So the more FT likes us, the more a loaded FT reader could see the possibility in investing within the party..

by rantersparadise on June 25, 2009 at 10:48 am. Reply #

I think the papers like the FT and the Economist credit their readers with knowing their own minds already, and so they don’t bother so much with the pissing contest of normal political coverage and feel freer to look soberly at the actual issues.

by Joe Otten on June 25, 2009 at 11:47 am. Reply #

The days that it was embarassing to be amongst successful people and being a Lib Dem supporter (banning goldfish, wanting all schools to just “get better” without reform, criminalising speeding in wheelchairs, etc) are feeling increasingly far away.

Whilst the Mail certainly has the potential to bring votes, support from the FT brings credibility, something we’ve really needed.

Credit to Nick Clegg and Vince Cable in particular – it feels like there’s a big lag before there is acknowledgement of their actions, but with any luck it’s catching up now.

by Peter Bancroft on June 25, 2009 at 11:49 am. Reply #

“The days that it was embarassing to be amongst successful people and being a Lib Dem supporter … are feeling increasingly far away.”

What makes me think you have in mind a rather narrow definition of “successful people”?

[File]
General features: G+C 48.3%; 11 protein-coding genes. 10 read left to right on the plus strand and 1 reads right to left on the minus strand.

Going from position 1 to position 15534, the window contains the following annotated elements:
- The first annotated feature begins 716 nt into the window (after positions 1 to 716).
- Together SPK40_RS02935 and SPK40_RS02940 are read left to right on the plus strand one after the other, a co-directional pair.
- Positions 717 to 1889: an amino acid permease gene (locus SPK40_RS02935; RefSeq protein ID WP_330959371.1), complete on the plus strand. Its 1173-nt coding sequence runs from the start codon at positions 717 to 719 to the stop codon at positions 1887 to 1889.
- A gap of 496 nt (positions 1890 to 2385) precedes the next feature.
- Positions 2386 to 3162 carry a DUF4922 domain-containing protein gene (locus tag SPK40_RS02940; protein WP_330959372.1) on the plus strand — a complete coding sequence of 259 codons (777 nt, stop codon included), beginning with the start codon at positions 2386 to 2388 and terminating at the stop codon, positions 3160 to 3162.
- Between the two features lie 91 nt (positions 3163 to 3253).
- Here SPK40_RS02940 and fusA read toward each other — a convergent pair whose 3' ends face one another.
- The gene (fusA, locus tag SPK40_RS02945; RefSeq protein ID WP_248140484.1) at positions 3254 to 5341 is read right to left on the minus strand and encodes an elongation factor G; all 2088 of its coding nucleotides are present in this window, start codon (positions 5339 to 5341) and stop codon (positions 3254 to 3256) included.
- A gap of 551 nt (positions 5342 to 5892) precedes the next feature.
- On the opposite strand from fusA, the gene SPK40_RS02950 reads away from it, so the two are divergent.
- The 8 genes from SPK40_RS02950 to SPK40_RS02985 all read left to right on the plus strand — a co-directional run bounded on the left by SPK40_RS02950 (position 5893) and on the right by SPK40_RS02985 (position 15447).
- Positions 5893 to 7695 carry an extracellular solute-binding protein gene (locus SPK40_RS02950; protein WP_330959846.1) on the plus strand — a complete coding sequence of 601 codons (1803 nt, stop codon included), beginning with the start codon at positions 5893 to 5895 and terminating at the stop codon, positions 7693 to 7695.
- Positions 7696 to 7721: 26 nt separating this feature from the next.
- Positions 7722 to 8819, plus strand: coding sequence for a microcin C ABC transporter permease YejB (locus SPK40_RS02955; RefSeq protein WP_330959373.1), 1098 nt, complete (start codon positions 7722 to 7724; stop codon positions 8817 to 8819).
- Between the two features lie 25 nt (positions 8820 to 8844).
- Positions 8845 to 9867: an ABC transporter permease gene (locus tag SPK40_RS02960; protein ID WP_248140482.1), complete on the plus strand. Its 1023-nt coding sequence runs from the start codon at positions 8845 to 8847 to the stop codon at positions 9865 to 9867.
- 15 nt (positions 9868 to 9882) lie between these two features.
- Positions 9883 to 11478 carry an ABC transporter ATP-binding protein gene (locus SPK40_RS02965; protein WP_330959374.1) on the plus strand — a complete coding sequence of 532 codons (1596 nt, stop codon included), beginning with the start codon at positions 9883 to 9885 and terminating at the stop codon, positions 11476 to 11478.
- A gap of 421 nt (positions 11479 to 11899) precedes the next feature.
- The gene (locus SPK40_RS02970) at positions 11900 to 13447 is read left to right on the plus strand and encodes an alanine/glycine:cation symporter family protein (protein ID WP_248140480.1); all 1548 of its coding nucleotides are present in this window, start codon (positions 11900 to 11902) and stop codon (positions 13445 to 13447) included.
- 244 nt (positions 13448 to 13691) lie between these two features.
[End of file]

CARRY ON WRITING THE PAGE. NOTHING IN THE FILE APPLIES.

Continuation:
by Herbert Brown on June 25, 2009 at 11:56 am. Reply #

Your ultimate selling point is that you are not like Tories and Labour… so you are defined by what you are not, rather than by anything you actually are. Isn’t that a bit sad? I mean, what happens if either Tories or Labour are popular? That makes you pretty pointless.

by Denim Justice on June 25, 2009 at 1:42 pm. Reply #

Zzzzzzz Denim Justice.

And the point of Labour and the Tories is vote-chasing centrism with the occasional spill of their underlying prejudices.

by Julian H on June 25, 2009 at 1:47 pm. Reply #

Funnily, when I started off following politics, I assumed I was a lower-case liberal and voted LibDem. Then I started investigating the party, and found barkingness – e.g. banning goldfish – and venal opportunism – e.g. rural majority Councils taking a stridently anti-Gypsy line; Bristol, Bath? – and desisted.